- ESET researchers discovered a malware campaign that targets Chinese-speaking people in Southeast and East Asia.
- We observed victims mostly in Southeast and East Asia (mainland China, Hong Kong, Taiwan, Malaysia, Japan, The Philippines, Thailand, Singapore, Indonesia and Myanmar), suggesting that the advertisements were targeting that region.
- The attackers purchased advertisements to position their malicious websites in the “sponsored” section of Google search results. ESET reported these ads to Google and they were promptly removed.
- The websites and installers downloaded from them are mostly in Chinese and, in some cases, falsely offer Chinese-language versions of software that is not available in China.
- The malware delivered by this campaign is FatalRAT, a remote access Trojan that provides a set of functionalities to perform various malicious activities on a victim’s computer.
ESET researchers discovered a malware campaign that targets Chinese-speaking people in Southeast and East Asia by buying misleading advertisements to appear in Google search results that lead to downloading Trojanized installers.
The unknown attackers created fake installers website that look identical to those of popular applications such as Firefox, WhatsApp, Signal, Skype, and Telegram, but in addition to providing the legitimate software, also deliver FatalRAT, a remote access Trojan that grants the attacker control of the victimized computer. The attacks affected users mostly in mainland China, Hong Kong, and Taiwan, but also in Southeast Asia, including Malaysia, and Japan.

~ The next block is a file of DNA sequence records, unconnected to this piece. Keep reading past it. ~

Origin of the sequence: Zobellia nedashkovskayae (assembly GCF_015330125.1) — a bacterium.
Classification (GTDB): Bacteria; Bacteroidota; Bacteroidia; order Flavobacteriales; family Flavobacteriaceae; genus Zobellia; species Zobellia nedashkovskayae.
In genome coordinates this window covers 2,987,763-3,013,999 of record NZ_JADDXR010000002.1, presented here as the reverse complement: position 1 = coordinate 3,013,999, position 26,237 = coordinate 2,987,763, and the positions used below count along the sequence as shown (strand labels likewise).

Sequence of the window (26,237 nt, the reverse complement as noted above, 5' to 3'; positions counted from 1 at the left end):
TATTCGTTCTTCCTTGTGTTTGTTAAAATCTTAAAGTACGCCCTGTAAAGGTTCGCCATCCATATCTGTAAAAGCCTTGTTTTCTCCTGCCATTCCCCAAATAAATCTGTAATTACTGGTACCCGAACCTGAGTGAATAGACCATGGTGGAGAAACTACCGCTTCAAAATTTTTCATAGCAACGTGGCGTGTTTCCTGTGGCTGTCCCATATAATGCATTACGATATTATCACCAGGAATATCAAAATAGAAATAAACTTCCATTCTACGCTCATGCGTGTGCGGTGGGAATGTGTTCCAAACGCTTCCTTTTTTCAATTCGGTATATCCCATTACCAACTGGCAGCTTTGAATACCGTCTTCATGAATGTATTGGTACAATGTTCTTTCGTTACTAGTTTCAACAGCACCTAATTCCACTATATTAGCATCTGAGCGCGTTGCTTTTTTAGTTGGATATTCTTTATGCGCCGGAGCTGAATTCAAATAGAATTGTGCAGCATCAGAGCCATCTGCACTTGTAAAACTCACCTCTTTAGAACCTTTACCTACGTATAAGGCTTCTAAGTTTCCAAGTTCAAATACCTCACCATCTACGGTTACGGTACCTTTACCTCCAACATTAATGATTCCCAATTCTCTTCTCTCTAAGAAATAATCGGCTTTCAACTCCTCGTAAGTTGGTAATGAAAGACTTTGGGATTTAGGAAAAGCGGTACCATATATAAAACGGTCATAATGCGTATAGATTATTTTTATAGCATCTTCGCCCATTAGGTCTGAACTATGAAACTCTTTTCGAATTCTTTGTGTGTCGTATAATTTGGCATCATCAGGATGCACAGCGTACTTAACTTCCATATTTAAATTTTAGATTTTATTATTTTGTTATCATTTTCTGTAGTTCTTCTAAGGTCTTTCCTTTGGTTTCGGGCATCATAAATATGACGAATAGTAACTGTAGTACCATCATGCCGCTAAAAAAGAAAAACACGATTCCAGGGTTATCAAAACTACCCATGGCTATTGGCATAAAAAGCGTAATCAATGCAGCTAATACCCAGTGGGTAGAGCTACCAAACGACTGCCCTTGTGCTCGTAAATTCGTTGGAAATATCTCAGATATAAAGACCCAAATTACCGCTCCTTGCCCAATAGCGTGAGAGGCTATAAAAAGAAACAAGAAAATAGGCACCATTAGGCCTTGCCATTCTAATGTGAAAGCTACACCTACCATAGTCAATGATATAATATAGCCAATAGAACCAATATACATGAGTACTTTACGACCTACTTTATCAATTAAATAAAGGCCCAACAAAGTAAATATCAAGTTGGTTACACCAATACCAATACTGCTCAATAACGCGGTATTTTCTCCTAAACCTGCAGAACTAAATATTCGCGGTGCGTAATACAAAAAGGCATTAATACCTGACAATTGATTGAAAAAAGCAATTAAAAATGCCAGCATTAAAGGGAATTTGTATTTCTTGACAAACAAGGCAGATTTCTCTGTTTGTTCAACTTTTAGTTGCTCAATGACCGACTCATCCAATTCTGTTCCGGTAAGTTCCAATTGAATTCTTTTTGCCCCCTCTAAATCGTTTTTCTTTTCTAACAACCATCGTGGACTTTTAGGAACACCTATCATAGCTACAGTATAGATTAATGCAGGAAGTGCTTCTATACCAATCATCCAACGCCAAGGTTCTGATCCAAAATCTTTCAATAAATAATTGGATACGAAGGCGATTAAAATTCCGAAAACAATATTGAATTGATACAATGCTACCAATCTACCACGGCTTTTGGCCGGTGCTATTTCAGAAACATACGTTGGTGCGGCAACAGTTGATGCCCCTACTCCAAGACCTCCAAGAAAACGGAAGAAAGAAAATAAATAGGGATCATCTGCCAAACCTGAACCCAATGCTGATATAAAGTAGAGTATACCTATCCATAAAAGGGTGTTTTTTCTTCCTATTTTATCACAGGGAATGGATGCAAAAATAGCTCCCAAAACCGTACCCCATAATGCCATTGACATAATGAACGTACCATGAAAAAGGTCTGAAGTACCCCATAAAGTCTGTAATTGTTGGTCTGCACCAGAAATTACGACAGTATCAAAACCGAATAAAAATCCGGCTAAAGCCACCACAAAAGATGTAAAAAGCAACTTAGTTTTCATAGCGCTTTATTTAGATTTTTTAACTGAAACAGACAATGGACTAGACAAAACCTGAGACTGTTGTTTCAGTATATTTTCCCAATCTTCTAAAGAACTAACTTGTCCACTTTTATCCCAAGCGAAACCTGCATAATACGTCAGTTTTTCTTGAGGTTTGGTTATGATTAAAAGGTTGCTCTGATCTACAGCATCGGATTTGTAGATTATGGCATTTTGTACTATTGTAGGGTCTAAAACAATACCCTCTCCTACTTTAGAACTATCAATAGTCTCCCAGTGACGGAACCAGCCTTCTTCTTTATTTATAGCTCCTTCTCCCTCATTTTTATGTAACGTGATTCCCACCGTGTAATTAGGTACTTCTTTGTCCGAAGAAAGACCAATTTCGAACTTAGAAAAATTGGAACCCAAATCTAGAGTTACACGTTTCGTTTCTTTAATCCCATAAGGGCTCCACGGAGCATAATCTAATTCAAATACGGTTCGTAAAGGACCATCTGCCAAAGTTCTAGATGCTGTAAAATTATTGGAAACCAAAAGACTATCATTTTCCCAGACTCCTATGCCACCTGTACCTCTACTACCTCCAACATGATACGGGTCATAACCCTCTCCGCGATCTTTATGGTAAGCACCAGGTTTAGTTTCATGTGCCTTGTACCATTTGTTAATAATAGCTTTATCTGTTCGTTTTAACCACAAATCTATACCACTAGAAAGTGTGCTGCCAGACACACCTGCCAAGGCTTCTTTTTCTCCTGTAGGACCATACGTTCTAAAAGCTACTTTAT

FatalRAT provides a set of functionalities to perform various malicious activities on a victim’s computer. Among other capabilities, the malware can capture keystrokes, steal or delete data stored by some browsers, and download and execute files. ESET Research observed these attacks between August 2022 and January 2023, but according to our telemetry, previous versions of the installers have been used since at least May 2022.
The attackers registered various domain names that all pointed to the same IP address: a server hosting multiple websites that download Trojanized software. Most of these websites look identical to their legitimate counterparts but deliver malicious installers instead. The other websites, possibly translated by the attackers, offer Chinese-language versions of software that is not available in China, such as Telegram.
While, in theory, there are many possible ways that potential victims can be directed to these fake websites, a Chinese-language news site reported that they were being shown an advertisement that led to one of these malicious websites when searching for the Firefox browser in Google. The attackers purchased advertisements to position their malicious websites in the “sponsored” section of Google search results; we reported these ads to Google and they were promptly removed.
“Although we couldn’t reproduce such search results, we believe that the ads were only served to users in the targeted region,” explains Matías Porolli, the ESET researcher who discovered the campaign. “Since many of the domain names that the attackers registered for their websites are very similar to the legitimate domains, it is also possible that the attackers rely on URL hijacking to attract potential victims to their websites,” he adds.
“It is possible that the attackers are solely interested in the theft of information like web credentials to sell them on underground forums, or to use them for another type of crimeware campaign, but for now, specific attribution of this campaign to a known or new threat actor is not possible,” elaborates Porolli. “Finally, it is important to check the URL that we are visiting before we download software. Even better, type it into your browser’s address bar after checking that it is the actual vendor site,” advises Porolli.
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